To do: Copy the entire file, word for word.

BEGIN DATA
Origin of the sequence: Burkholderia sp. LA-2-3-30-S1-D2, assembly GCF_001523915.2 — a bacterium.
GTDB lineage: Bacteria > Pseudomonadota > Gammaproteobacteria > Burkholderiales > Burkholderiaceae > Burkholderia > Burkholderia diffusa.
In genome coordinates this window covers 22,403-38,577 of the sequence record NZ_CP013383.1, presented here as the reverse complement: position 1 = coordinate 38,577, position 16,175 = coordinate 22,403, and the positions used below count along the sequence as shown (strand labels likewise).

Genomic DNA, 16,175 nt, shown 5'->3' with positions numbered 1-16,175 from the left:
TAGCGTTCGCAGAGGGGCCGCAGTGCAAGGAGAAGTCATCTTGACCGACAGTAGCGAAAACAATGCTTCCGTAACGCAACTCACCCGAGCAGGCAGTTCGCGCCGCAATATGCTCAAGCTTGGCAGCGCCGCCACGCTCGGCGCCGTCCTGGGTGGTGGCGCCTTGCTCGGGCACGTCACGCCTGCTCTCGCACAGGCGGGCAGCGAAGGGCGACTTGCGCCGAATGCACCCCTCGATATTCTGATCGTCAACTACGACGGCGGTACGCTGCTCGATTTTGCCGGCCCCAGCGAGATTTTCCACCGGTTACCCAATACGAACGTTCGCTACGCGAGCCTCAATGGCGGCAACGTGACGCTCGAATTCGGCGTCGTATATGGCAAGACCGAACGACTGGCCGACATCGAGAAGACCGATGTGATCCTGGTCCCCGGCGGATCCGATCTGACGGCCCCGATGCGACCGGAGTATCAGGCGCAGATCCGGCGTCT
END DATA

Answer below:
Origin of the sequence: Burkholderia sp. LA-2-3-30-S1-D2, assembly GCF_001523915.2 — a bacterium.
GTDB lineage: Bacteria > Pseudomonadota > Gammaproteobacteria > Burkholderiales > Burkholderiaceae > Burkholderia > Burkholderia diffusa.
In genome coordinates this window covers 22,403-38,577 of the sequence record NZ_CP013383.1, presented here as the reverse complement: position 1 = coordinate 38,577, position 16,175 = coordinate 22,403, and the positions used below count along the sequence as shown (strand labels likewise).

Genomic DNA, 16,175 nt, shown 5'->3' with positions numbered 1-16,175 from the left:
TAGCGTTCGCAGAGGGGCCGCAGTGCAAGGAGAAGTCATCTTGACCGACAGTAGCGAAAACAATGCTTCCGTAACGCAACTCACCCGAGCAGGCAGTTCGCGCCGCAATATGCTCAAGCTTGGCAGCGCCGCCACGCTCGGCGCCGTCCTGGGTGGTGGCGCCTTGCTCGGGCACGTCACGCCTGCTCTCGCACAGGCGGGCAGCGAAGGGCGACTTGCGCCGAATGCACCCCTCGATATTCTGATCGTCAACTACGACGGCGGTACGCTGCTCGATTTTGCCGGCCCCAGCGAGATTTTCCACCGGTTACCCAATACGAACGTTCGCTACGCGAGCCTCAATGGCGGCAACGTGACGCTCGAATTCGGCGTCGTATATGGCAAGACCGAACGACTGGCCGACATCGAGAAGACCGATGTGATCCTGGTCCCCGGCGGATCCGATCTGACGGCCCCGATGCGACCGGAGTATCAGGCGCAGATCCGGCGTCT